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With All Seats at Stake, Florida Women Start Grassroots Movement

Florida voters have an opportunity to reshape the Legislature this election cycle. (Globetrotter/Wikimedia Commons)
Florida voters have an opportunity to reshape the Legislature this election cycle. (Globetrotter/Wikimedia Commons)
September 6, 2016

TALLAHASSEE, Fla. - With every seat in the state House and Senate up for grabs this November, two Florida ex-pats want to make sure voters make the most informed choices, especially when it comes to women's health issues.

Arianne Keegan and Abigail DeAtley grew up in Florida but have been living in New York for several years. Keegan said when Governor Rick Scott signed the highly controversial H-B 1411, defunding preventive services at the state's two Planned Parenthood clinics and placing more restrictions on doctors performing abortions, they found it hard to recognize their home state.

That's why with the election looming, the two founded the website Call Them Out Florida to let voters know exactly where the candidates stand on this issue.

"We have a chance to really make a change in the Legislature and shift the climate as long as people are paying attention to how these candidates vote and act with reproductive justice and access," she said.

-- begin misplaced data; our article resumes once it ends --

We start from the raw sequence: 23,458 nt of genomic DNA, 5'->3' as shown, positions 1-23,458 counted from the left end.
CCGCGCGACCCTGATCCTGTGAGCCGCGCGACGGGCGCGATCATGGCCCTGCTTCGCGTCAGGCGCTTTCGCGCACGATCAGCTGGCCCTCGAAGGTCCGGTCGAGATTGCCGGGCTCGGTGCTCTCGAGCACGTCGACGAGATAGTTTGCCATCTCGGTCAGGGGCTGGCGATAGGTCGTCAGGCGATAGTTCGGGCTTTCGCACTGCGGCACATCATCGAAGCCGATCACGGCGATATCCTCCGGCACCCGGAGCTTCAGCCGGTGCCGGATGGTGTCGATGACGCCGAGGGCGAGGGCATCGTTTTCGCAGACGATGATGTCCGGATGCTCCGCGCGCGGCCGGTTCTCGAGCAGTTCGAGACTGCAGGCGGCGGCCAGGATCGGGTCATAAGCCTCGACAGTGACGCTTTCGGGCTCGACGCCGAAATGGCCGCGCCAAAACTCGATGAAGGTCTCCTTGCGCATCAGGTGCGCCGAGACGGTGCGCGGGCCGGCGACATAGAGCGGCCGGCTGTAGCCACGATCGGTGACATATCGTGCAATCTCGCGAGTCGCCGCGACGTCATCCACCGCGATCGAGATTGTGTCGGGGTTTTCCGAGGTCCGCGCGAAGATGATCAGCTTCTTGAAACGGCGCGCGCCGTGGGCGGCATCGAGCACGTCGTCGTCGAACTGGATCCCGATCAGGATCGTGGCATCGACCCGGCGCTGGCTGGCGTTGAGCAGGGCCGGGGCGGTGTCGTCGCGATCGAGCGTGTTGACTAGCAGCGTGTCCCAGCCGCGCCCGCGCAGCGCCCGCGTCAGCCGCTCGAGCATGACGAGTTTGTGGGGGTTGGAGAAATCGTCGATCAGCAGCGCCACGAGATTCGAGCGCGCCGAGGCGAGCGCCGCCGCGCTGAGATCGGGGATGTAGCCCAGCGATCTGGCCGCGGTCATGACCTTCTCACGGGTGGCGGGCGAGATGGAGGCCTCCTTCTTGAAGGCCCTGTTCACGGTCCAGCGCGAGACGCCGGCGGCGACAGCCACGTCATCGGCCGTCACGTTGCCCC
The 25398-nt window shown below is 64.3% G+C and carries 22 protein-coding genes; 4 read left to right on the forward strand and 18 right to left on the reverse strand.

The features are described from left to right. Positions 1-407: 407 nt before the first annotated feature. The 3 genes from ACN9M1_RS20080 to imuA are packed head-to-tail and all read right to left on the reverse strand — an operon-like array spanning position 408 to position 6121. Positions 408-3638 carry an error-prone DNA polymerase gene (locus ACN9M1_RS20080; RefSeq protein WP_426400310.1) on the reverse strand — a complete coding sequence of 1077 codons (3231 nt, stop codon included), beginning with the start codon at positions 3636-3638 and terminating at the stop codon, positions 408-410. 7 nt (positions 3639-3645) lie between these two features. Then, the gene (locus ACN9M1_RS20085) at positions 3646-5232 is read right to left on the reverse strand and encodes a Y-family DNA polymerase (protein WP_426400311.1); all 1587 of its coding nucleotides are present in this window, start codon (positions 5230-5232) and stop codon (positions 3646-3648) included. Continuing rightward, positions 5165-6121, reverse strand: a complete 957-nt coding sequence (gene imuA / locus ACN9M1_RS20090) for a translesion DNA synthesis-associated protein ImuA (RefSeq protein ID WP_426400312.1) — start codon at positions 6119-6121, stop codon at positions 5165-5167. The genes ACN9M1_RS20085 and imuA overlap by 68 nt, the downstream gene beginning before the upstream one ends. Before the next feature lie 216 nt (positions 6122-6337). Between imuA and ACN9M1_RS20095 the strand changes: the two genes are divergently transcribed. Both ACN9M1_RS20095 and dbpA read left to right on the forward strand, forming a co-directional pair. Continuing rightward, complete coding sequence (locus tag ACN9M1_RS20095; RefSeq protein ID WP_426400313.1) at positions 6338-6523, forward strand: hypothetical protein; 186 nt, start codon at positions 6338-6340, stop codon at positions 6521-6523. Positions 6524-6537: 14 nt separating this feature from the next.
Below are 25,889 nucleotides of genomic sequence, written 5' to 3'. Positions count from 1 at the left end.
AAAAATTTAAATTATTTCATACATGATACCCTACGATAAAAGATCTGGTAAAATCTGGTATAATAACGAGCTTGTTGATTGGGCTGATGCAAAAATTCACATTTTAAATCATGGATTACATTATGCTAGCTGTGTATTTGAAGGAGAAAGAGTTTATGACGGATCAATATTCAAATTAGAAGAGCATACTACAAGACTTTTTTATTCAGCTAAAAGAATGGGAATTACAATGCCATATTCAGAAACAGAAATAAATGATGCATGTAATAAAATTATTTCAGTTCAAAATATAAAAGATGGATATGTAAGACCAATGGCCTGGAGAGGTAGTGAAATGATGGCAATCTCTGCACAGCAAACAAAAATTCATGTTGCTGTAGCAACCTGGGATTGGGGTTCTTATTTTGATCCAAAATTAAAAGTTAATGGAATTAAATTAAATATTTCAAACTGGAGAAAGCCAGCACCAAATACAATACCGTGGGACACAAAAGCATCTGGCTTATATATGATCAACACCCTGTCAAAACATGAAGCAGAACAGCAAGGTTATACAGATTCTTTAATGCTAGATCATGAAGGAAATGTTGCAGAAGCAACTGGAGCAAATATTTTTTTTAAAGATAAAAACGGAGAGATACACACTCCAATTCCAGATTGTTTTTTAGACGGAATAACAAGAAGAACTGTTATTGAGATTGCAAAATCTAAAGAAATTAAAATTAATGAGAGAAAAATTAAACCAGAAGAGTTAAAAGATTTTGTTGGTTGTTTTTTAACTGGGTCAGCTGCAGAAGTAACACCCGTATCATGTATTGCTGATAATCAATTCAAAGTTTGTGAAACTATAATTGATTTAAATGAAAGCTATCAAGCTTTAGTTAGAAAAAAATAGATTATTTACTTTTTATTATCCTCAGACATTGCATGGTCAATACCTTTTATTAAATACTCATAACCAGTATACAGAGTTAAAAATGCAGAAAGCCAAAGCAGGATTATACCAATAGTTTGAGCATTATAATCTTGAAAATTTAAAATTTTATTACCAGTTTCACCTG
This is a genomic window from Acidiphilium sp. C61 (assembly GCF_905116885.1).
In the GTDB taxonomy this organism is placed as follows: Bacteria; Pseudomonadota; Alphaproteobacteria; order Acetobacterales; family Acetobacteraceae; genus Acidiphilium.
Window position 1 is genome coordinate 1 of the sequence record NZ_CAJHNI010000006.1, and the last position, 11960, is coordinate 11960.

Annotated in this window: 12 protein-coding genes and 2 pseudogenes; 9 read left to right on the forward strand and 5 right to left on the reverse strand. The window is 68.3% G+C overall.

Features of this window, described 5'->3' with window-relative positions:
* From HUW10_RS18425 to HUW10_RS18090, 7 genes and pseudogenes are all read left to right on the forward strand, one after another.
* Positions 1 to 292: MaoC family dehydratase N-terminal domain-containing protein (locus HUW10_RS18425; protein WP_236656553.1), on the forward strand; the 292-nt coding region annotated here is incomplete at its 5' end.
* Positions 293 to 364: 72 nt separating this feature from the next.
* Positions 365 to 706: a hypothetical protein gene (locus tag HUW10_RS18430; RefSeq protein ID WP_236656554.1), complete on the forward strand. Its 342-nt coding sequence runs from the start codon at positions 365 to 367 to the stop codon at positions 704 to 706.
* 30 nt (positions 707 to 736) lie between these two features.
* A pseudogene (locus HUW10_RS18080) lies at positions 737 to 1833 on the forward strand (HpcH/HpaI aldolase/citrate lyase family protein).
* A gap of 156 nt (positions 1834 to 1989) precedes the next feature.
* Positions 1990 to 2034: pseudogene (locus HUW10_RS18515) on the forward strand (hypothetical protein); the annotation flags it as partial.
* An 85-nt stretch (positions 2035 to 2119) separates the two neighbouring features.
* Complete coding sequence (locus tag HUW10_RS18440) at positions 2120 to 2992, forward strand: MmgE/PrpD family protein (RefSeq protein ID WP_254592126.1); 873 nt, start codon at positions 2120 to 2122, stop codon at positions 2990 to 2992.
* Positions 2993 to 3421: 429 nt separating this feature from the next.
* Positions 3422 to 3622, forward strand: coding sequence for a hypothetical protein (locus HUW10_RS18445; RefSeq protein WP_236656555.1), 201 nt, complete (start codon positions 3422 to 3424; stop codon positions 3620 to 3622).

H-B 1411 was slated to go into effect on July 1st, but has been challenged in court, and remains blocked as that process continues. In June, the U.S. Supreme Court ruled similar restrictions in Texas were unconstitutional.

With such a divisive presidential race, co-founder Abigail DeAtley worries some voters might miss a real opportunity to effectuate change if they don't do their homework.

"It's down-ballot races that have decided health-care access since 2010. It is state by state, legislature by legislature, that they are winnowing rights, access, funding, sex education away," she said.

Given that there currently is one Supreme Court vacancy in play, DeAtley stressed that it remains crucially important for voters to look at where the presidential candidates and their running mates stand on the issue.

Mona Shand, Public News Service - FL